I was a bit apprehensive after Denis informed me my horse’s name was Buck. I found out why moments later after pulling up too sharply on his reigns. As the horse reared, Denis barked at me to “give the him his head” and no sooner had I let up on the reigns then Buck calmed and started chewing on some yellow flowers he was fond of. Denis chuckled and started off down the trail, leading Bruin and I south-east to the far tip of Grasslands' west block, and the northern border of Montana.

We followed an ancient horse trail through hills of grey sand, pocked with tufts of greasewood and wildflowers. The scent of prairie sage played in the warm air, wafting up and down the rolling hills. As we plodded along, Denis filled our ears with tales of wanderers and outlaws who had once walked the same trail. We led our horses across a stream that Sitting Bull forded as he fled General Custer after the Battle of Little Bighorn. Eventually we came to a white stone that marks the Saskatchewan/Montana border, a place once visited by the notorious train robber known as the Sundance Kid. The entire time we rode we were alone, specks in a vast landscape, vulnerable but simultaneously free and so alive. This is the wild west. Once again I felt that ancient connection to a time before cars and train tracks.

Meteors and the Milky Way

As we made our way back Bruin inquired about a good wilderness camping spot and Denis obliged. He trotted down the trail, past a ranger station that had seen better days, to the top of a coulee. It was there that we would set up camp for our last night in the park. Denis assured us the night sky would be worth waiting up for before undressing the horses and leading them back into his trailer. 

He was right, it did not disappoint. The night was moonless and the Milky Way hung above our tent in a massive bow. We could see what must have been one hell of a storm far to the north. Every few minutes lightning would light up the distant clouds in a purple flicker. I just sat in the eerie quiet, taking it all in.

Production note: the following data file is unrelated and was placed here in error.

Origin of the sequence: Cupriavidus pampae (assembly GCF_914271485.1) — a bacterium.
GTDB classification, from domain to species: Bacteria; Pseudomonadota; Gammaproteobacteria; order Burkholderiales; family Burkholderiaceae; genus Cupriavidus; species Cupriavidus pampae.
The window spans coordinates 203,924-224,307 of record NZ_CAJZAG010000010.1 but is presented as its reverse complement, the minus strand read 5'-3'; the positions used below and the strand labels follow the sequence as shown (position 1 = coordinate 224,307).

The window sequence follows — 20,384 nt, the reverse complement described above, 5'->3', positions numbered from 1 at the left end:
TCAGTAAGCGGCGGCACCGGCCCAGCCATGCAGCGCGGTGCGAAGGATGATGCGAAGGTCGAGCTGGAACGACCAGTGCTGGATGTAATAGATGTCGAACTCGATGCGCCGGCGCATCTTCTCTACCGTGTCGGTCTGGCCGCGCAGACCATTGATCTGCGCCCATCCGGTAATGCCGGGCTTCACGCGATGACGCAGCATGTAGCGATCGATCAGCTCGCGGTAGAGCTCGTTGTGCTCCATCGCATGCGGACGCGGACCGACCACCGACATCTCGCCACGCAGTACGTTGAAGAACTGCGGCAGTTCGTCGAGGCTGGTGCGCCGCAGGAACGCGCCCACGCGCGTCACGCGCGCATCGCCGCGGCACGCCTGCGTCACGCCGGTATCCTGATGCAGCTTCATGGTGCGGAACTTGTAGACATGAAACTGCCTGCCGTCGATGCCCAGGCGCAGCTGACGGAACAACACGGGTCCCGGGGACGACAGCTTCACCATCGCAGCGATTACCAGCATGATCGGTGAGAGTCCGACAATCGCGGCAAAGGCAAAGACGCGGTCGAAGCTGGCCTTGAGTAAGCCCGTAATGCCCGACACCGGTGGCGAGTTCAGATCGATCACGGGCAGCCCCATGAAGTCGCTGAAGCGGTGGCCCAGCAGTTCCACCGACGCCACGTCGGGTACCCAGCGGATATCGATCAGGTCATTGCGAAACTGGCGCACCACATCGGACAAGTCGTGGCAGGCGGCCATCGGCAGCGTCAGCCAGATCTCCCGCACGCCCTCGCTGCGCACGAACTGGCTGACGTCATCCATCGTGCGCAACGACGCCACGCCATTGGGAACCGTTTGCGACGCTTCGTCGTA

Suddenly something flashed white and bright behind me. I turned; half expecting to see Bruin with is camera flash out. What I saw instead gave me pause. A meteor blazed a bright green and red ribbon across the sky. The streak continued for several seconds before breaking up into several pieces, like some heavenly firework. It was truly remarkable. That night we slept well in the silence of the wild. In the morning we enjoyed one last hasty breakfast cooked on the Coleman before packing up and heading out.

As we drove, I rifled through photos on the back of my camera and reflected on the trip. I wondered how many times Grasslands had unveiled secrets like the ones we saw, and how many more await those patient enough to hear them. To me, Saskatchewan as a whole is a diamond in the rough: a world apart in the minds of most Canadians, often passed over, even picked on. But it makes no boasts. It's never claimed to be what it isn't, and I’ve found that it will surprise you, charm you, and make an offering of a quiet moment in an untamed space. That is something to be treasured. That is something to be shared.

Author: Nathaniel Martin - adventure photographer and social ambassador

Nathaniel MartinBased out of Vancouver, B.C., often found exploring the rugged coastline and immense mountains of Western Canada. His primary aesthetic is focused on vast landscapes and how people connect and interact with them.

Instagram: @nathanielatakora
Website: www.nathanielatakora.com